Tuesday, 16 February 2010

Front Garden Design

A front garden is the public face of a house; it creates the first impression of you and your property to visitors or passers by. Here are some tips on how to design a front garden and give your property that all important kerb appeal.

The main purpose of the front garden is to provide easy access to the house without getting drenched or scratched by prickly plants. However, these days the front garden is often needed for other more practical purposes as well such as wheely bin storage, bike access, car parking, and wheelchair access. To accommodate all these often conflicting requirements and create a great looking garden the key is to keep the design simple. A simple layout with robust planting will look great and not need constant maintenance. Keep the layout simple, avoid using too many different hard landscaping materials – you can create interest with the planting.

Use a straight, wide path that get’s you to the front door without having to navigate shaggy, overgrown plants. The entrance to the house should be obvious, and welcoming. Frame the doorway with some elegant Box topiary – it always looks smart and is easy to keep looking tidy. If you’re going to have a climber over the front door keep it tied back and well pruned to stop it becoming a damp, smelly, prickly obstruction. Don’t include a lawn in a North facing front garden it will not thrive, and if you have a lawn keep it mown – a scruffy lawn ruins an otherwise good garden.

When designing the layout use simple geometric shapes and avoid fussy details – freehand curves work well in large, country garden schemes, but do not translate well into a much smaller front garden. A formal scheme with strong, crisp lines always looks good and is easy to keep tidy. If the scheme looks a bit bland and flat, create interest by including some raised borders. You can also use the planting to create interest, texture, colour and soften the hard edges.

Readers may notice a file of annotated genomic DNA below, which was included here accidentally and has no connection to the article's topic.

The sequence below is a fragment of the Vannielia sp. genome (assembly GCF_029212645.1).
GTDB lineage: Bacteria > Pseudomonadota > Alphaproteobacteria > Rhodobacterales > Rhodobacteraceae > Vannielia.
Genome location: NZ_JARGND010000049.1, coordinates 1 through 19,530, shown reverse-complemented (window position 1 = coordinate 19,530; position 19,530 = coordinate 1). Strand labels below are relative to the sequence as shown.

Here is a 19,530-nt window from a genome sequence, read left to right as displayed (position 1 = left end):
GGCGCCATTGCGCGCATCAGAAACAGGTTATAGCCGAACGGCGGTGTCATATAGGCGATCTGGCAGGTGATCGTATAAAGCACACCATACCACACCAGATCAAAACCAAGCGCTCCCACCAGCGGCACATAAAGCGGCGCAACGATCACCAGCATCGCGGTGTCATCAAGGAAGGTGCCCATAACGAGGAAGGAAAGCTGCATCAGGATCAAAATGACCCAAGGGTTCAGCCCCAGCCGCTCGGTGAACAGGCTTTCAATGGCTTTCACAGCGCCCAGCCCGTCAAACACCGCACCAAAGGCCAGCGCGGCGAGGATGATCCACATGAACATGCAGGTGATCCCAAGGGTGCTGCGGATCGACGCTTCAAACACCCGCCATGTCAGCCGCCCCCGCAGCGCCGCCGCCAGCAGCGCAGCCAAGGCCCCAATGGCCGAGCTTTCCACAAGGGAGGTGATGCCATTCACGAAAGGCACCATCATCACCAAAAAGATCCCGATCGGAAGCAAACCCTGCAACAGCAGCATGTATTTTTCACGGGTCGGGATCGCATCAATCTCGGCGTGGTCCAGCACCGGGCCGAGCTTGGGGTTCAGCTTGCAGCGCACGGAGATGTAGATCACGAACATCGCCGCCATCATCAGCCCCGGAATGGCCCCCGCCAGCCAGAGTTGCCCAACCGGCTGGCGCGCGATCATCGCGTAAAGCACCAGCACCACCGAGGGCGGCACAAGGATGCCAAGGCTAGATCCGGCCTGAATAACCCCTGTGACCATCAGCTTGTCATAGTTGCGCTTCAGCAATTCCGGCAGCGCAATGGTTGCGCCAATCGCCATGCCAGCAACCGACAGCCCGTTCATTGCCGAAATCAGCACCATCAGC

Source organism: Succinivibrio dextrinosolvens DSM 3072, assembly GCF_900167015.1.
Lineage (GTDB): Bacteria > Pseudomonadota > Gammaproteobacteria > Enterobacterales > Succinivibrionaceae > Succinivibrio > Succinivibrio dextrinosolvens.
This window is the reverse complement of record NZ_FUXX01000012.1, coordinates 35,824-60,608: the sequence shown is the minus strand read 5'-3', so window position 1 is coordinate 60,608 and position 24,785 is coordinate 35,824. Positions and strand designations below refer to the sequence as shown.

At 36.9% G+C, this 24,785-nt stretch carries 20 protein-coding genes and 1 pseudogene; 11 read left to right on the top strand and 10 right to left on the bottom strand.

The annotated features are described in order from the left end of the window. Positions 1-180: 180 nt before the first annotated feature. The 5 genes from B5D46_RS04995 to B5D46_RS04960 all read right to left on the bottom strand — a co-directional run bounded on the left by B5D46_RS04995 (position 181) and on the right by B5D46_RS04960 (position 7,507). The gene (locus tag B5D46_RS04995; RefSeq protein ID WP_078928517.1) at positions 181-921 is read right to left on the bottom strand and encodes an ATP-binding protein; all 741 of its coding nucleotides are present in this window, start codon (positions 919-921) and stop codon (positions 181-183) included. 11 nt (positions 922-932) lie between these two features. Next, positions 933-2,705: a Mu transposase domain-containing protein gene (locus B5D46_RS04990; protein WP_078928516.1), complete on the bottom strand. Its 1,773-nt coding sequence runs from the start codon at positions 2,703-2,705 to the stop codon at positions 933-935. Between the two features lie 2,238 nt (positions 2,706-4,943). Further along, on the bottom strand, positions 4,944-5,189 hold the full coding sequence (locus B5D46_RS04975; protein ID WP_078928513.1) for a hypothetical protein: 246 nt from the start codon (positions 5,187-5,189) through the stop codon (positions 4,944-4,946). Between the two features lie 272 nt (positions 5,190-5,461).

If the front garden is your only outside space and you want to use it for sitting in, consider creating a sunken area which will give you some privacy. A water feature can also add interest in a front garden, but you need to make sure it is in scale and in keeping with the style of the garden. I don’t like the kind of pre-fabricated water features you find in garden centres, and feel that a simple drilled sandstone sphere or a raised brick pool with a steel spout works in most situations.

Having provided a straight path from the gateway to the front door, you may still have a problem with if there is another shorter route into the garden, for example, over a low front wall. Human nature dictates that we will always try and take the shortest route and regular callers like postmen and delivery drivers will soon create an ugly, informal route through your lovely new scheme. Some strategically placed spiky plants, like some ornamental Hollies will help stop this.

Avoid making would-be burglars’ lives easier. High hedges offer ideal cover for anyone wanting to break into your house unobserved. Use movement sensors for lights so that they are activated when someone approaches the house. Secure pots or sculptures by either cementing them in place, attaching them to the house or a ground spike with chains.

When designing front garden lighting, don’t get too carried away and be tempted to over illuminate. Wall-washers either side of the front door create a nice warm welcome, and are much better than security lighting which is unnecessarily bright, can shine directly into people’s eyes and is rather harsh. Add some pathway lighting to for safe nocturnal navigation. You can include some decorative spotlights, but be careful, there’s a fine line between highlighting the garden and creating that airport landing strip effect!

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